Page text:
Child Safety, Stranger Danger, & Keeping Your Kids Safe

It is an unfortunate reality that there are people who intentionally set out to harm children. According to the Federal Bureau of Investigations there are thousands of children who are victimized annually. These crimes range from violent attacks to preying on children over the Internet. Parents can help reduce the danger to their children by helping them recognize the dangers that strangers represent. While strangers are not the only people who can harm children, it is important that kids know to always be aware of strangers and how to avoid encounters that could have dangerous consequences. It is the responsibility of teachers, parents or the legal guardians of children to provide them with the knowledge of how to stay vigilant and safe at all times.

Who is Not a Stranger & Who is a Stranger

Before children can effectively defend themselves against threats from strangers, they must first be able to differentiate who is and who is not a stranger. In the strictest sense, a stranger is anyone that the child does not know. It can also apply to any adult who has not been introduced to the child by a parent or guardian. Therefore, a person who is not a stranger is someone who the child is familiar with.

Good Strangers Versus Bad Strangers

Complications regarding strangers begin to arise when parents must rely on someone who the child is unfamiliar with. This can occur during an emergency, for example, when the parents are unable to pick up their children and must ask a trusted friend, coworker, etc., to pick up their child or children for them. During these times, children must know how to differentiate between good strangers and bad strangers.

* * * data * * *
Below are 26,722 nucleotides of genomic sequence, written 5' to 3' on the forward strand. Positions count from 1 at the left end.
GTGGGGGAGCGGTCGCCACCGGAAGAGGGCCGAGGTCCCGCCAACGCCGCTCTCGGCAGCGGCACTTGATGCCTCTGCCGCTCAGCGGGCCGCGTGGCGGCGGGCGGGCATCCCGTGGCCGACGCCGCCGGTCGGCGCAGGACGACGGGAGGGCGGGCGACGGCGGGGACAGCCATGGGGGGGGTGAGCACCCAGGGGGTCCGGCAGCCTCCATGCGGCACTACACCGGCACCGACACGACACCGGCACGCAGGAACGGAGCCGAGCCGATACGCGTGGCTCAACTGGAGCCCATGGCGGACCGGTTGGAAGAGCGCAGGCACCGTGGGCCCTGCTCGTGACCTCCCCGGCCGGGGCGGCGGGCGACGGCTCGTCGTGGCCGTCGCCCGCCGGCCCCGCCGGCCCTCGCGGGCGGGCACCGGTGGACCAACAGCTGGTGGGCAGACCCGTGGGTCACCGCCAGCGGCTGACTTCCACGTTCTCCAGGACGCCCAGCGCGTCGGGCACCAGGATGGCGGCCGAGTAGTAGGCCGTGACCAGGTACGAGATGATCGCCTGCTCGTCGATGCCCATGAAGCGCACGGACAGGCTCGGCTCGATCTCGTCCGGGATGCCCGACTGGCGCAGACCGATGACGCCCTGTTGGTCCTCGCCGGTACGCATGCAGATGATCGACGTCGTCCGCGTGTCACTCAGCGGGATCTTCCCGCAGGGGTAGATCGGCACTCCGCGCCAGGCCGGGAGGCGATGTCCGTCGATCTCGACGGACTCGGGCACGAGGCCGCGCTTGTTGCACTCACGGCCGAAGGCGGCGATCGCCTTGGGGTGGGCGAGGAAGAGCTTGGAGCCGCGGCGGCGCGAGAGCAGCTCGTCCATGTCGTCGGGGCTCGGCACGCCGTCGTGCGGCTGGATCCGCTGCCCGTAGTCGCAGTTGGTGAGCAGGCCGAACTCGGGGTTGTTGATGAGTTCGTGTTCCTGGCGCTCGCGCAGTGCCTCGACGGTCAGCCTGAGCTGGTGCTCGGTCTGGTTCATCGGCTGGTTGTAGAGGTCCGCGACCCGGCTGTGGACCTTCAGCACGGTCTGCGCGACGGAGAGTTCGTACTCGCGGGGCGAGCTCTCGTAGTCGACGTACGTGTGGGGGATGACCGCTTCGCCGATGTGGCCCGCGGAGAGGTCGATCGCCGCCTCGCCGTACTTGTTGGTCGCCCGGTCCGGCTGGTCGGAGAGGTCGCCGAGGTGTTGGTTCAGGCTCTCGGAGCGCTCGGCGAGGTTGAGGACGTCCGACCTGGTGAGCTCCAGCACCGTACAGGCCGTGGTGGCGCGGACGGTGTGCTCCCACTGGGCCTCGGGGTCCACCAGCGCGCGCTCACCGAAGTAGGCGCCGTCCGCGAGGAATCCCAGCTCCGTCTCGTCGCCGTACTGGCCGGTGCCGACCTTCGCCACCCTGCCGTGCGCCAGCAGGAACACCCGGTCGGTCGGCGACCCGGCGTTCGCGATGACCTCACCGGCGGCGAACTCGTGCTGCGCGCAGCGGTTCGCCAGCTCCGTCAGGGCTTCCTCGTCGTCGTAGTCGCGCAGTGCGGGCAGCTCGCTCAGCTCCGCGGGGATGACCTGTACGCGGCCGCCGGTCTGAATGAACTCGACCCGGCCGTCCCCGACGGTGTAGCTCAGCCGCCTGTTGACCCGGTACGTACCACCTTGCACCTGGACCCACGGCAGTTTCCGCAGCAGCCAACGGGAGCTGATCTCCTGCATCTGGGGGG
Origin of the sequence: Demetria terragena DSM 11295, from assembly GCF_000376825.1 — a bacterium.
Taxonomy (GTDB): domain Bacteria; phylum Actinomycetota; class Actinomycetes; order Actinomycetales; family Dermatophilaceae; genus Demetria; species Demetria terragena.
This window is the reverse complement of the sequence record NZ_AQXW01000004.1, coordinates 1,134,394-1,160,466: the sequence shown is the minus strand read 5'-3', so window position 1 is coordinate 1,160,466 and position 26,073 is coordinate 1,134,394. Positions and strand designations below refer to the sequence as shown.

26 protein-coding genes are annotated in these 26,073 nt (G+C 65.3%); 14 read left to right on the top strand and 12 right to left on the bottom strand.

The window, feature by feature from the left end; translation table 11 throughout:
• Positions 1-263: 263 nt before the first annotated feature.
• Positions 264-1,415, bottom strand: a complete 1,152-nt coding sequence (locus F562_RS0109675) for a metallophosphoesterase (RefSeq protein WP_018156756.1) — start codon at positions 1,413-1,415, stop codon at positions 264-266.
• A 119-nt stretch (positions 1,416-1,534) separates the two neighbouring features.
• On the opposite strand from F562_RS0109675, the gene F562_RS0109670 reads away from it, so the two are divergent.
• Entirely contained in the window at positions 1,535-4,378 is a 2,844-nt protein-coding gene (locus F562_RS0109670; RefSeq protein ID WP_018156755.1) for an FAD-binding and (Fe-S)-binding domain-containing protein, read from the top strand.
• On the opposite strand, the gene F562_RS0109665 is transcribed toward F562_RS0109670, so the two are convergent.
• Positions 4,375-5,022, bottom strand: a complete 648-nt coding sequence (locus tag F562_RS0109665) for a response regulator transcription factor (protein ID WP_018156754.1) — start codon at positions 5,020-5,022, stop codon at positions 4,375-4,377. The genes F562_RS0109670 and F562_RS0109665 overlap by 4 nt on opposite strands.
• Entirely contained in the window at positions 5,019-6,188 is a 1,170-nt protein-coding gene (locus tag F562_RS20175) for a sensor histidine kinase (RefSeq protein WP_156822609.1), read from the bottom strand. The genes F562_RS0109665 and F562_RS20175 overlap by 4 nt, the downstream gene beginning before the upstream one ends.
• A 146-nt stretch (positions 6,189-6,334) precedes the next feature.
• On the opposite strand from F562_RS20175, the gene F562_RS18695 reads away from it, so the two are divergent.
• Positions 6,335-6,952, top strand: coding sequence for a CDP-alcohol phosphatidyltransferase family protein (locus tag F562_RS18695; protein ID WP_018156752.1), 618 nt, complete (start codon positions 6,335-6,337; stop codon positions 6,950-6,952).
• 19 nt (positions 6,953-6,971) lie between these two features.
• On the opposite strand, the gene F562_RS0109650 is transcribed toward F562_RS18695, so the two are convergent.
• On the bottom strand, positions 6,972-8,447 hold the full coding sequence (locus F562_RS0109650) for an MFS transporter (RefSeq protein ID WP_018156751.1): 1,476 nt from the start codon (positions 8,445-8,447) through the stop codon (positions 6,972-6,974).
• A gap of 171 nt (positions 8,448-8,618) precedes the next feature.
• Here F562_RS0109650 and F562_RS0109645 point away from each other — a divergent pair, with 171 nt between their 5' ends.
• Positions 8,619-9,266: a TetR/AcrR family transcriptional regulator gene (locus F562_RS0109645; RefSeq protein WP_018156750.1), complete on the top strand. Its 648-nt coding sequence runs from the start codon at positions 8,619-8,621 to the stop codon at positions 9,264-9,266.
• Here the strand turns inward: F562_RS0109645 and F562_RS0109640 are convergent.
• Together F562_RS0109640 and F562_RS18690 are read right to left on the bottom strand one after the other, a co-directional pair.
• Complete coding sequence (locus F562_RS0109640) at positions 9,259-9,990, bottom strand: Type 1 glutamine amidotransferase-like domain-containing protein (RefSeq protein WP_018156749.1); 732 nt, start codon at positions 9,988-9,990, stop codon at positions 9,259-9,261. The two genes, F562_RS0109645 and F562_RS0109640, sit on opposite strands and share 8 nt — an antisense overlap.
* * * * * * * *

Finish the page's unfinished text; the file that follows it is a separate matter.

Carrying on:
In anticipation of an emergency, parents should establish secret code words or phrases that can be said as a way of letting kids know that the "stranger" is acting on behalf of the parents and is "safe." Police officers and firefighters also fall within this gray area of good and bad strangers. Children should be taught that these are people who can help them, but they must also be aware that people can dress up and pretend to be law enforcement as well. The presence of a squad car, fire truck and the appropriate attire are all ways that a child can determine if he or she is dealing with a fraud or an actual officer.

Why is it Important to be Careful of Strangers

Teach children not only to be careful of strangers, but also why they should be careful. Kids should understand that regardless of what a stranger looks like, he or she may do things that can hurt children. Some strangers may attempt to steal children away from their families in order to hurt and even potentially kill them. Other people may hurt children by giving them harmful things like drugs or alcohol. Warn kids that some people may attempt to look at or touch them in places that they should not or they may even try to make children touch or look at them. Impress upon children that all of these are bad and are the reason why strangers should be avoided.